But the plan to rely on royal company Siam Bioscience for most of the country’s vaccine needs under a deal with AstraZeneca has been a disaster. It meant that Thailand was left woefully short of vaccines this year as a virulent third wave spread through the country, and the situation is only going to get worse — it is clear by now that production is behind schedule and Siam Bioscience is not going to be able to supply the doses it promised this month.
A plan that was supposed to glorify the monarchy has instead become a debacle, and now the royals are scrambling to extricate themselves from the mess.
It’s inconceivable that Princess Chulabhorn would have intervened without the blessing of her brother, and the main significance of last week’s announcement is that the palace is now openly undermining Prayut’s government to try to salvage royal prestige.
Fuadi Pitsuwan, son of late former foreign minister and ASEAN secretary general Surin Pitsuwan, wrote that the move “highlights the royal frustration and the split among the ruling elites over how the Prayut government is handling the crisis” and was a clear sign of palace displeasure:
the royal move, exercised in this manner however well-intentioned, calls into question the political legitimacy of the government and its authority in the management of the crisis. It is a no-confidence censure and a royal rebuke of both Prime Minister Prayut Chan-o-cha and Minister of Health Anutin Charnvirakul.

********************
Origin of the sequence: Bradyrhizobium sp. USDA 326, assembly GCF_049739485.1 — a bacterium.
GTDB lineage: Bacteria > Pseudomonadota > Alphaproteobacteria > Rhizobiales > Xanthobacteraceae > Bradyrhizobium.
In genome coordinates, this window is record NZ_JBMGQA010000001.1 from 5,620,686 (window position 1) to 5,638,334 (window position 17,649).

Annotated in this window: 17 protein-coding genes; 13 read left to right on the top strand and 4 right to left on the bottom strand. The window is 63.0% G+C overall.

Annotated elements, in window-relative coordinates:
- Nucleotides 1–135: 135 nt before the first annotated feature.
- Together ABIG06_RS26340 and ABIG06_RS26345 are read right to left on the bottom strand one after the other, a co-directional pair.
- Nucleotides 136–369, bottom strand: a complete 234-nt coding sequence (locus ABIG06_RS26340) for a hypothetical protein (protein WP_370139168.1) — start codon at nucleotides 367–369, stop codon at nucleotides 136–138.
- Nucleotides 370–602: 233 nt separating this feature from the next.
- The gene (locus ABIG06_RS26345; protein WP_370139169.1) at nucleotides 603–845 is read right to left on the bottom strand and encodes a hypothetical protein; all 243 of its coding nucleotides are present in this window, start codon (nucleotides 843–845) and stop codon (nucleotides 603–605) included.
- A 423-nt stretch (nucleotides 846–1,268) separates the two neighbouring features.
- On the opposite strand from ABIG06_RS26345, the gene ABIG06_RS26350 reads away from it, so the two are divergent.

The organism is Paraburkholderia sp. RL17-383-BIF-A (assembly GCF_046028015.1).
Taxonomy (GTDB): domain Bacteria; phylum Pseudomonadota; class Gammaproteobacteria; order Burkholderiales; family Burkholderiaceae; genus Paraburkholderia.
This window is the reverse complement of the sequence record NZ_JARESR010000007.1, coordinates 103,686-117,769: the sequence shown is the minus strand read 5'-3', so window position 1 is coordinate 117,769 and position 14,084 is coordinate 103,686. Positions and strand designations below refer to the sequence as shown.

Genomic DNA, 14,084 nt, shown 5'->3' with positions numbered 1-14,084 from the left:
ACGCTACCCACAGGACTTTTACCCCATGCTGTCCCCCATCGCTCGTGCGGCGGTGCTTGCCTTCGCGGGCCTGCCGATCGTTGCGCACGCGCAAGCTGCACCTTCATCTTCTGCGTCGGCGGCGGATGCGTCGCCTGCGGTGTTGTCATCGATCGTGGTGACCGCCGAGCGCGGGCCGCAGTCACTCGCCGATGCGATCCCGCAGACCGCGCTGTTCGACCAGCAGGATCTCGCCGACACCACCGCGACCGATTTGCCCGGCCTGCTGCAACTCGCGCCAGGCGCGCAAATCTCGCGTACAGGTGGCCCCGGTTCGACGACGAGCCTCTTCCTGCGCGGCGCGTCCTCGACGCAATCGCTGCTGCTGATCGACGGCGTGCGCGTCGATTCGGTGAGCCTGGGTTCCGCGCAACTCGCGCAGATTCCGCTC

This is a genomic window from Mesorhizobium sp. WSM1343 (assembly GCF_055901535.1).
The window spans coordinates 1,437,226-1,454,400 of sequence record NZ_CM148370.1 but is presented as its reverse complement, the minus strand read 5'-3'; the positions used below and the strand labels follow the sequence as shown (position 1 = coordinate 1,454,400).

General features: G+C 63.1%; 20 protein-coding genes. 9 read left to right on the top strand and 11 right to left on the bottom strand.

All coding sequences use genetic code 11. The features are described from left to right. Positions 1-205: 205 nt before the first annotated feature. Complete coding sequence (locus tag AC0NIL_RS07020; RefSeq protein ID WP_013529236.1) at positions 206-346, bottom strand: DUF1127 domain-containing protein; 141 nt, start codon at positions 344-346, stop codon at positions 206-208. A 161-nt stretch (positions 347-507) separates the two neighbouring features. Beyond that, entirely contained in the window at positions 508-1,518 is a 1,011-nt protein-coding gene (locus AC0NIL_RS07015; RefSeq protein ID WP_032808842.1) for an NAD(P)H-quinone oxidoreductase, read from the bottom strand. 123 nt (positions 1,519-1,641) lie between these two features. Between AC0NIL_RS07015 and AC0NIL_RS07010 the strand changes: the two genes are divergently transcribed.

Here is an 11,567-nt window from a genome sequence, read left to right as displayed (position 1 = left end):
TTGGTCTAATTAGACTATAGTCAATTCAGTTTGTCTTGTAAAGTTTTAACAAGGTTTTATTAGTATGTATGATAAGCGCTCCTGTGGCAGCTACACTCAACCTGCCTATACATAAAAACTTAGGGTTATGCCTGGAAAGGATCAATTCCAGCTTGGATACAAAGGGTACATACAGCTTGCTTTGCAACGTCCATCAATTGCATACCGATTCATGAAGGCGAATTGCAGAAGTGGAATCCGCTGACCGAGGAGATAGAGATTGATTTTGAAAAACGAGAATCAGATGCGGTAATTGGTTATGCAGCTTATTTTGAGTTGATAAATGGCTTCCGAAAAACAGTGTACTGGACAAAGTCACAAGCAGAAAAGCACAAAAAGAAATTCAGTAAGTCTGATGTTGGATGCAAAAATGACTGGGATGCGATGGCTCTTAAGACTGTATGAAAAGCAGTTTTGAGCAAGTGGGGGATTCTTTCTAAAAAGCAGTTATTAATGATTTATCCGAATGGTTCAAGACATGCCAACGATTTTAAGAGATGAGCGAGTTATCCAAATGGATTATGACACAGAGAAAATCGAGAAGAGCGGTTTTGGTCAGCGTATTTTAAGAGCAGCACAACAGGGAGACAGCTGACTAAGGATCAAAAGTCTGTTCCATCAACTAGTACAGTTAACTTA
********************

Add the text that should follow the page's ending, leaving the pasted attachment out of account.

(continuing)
Chulalongkorn University professor Thitinan Pongsudhirak also observed that:
this vaccine bombshell could be perceived as a snub to the government of Prime Minister Prayut Chan-o-cha, particularly Public Health Minister Anutin Charnvirakul.
The Chulabhorn Royal Academy says it will import another vaccine, Sinopharm from China, to make up for the shortfall in government stocks.
Faced with the worsening crisis, the palace is clearly willing to openly humiliate Prayut and his government to try to protect royal prestige. There is open warfare in the coalition and the royals are now signalling they don’t have confidence in the government. Prayut Chan-ocha is suddenly looking very lonely indeed.
The royals return
After weeks of feverish speculation about his health, Vajiralongkorn finally reappeared last Tuesday at a ceremony in the Amphorn Sathan throne hall to receive an oath from the decrepit Kasem Chankaew, a new member of the privy council. It was the first time that the king, queen and “noble consort” Sineenat Wongvajirabhakdi had been seen since the beginning of May.
The palace also released another of Vajiralongkorn’s cartoons to mark Visakha Bucha Day card, telling people to follow the principles of sufficiency economy — despite the fact that the king is notoriously profligate and spends money hand over fist.